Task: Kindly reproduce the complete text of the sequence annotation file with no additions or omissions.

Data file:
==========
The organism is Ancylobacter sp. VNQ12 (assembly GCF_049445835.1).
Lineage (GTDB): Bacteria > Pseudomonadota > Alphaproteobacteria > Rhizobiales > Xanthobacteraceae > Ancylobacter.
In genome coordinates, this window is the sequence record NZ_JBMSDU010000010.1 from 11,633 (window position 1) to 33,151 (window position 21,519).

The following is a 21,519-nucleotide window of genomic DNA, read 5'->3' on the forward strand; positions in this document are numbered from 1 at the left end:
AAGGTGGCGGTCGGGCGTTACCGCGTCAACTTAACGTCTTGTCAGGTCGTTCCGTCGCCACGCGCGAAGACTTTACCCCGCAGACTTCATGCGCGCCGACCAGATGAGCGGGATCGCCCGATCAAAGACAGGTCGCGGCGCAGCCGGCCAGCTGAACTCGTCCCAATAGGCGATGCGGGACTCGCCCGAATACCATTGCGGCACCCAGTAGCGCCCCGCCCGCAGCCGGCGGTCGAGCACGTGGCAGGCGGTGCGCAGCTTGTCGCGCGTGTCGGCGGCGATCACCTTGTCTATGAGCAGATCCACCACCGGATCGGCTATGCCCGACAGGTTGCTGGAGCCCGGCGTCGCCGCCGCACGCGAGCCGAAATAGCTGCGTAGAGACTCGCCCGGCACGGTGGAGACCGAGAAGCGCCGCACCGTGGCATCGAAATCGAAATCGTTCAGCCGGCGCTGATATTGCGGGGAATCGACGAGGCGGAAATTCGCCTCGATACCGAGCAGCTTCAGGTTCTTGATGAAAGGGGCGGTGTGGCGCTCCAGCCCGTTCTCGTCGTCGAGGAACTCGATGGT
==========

The organism is Ancylobacter sp. VNQ12 (assembly GCF_049445835.1).
Lineage (GTDB): Bacteria > Pseudomonadota > Alphaproteobacteria > Rhizobiales > Xanthobacteraceae > Ancylobacter.
In genome coordinates, this window is the sequence record NZ_JBMSDU010000010.1 from 11,633 (window position 1) to 33,151 (window position 21,519).

The following is a 21,519-nucleotide window of genomic DNA, read 5'->3' on the forward strand; positions in this document are numbered from 1 at the left end:
AAGGTGGCGGTCGGGCGTTACCGCGTCAACTTAACGTCTTGTCAGGTCGTTCCGTCGCCACGCGCGAAGACTTTACCCCGCAGACTTCATGCGCGCCGACCAGATGAGCGGGATCGCCCGATCAAAGACAGGTCGCGGCGCAGCCGGCCAGCTGAACTCGTCCCAATAGGCGATGCGGGACTCGCCCGAATACCATTGCGGCACCCAGTAGCGCCCCGCCCGCAGCCGGCGGTCGAGCACGTGGCAGGCGGTGCGCAGCTTGTCGCGCGTGTCGGCGGCGATCACCTTGTCTATGAGCAGATCCACCACCGGATCGGCTATGCCCGACAGGTTGCTGGAGCCCGGCGTCGCCGCCGCACGCGAGCCGAAATAGCTGCGTAGAGACTCGCCCGGCACGGTGGAGACCGAGAAGCGCCGCACCGTGGCATCGAAATCGAAATCGTTCAGCCGGCGCTGATATTGCGGGGAATCGACGAGGCGGAAATTCGCCTCGATACCGAGCAGCTTCAGGTTCTTGATGAAAGGGGCGGTGTGGCGCTCCAGCCCGTTCTCGTCGTCGAGGAACTCGATGGT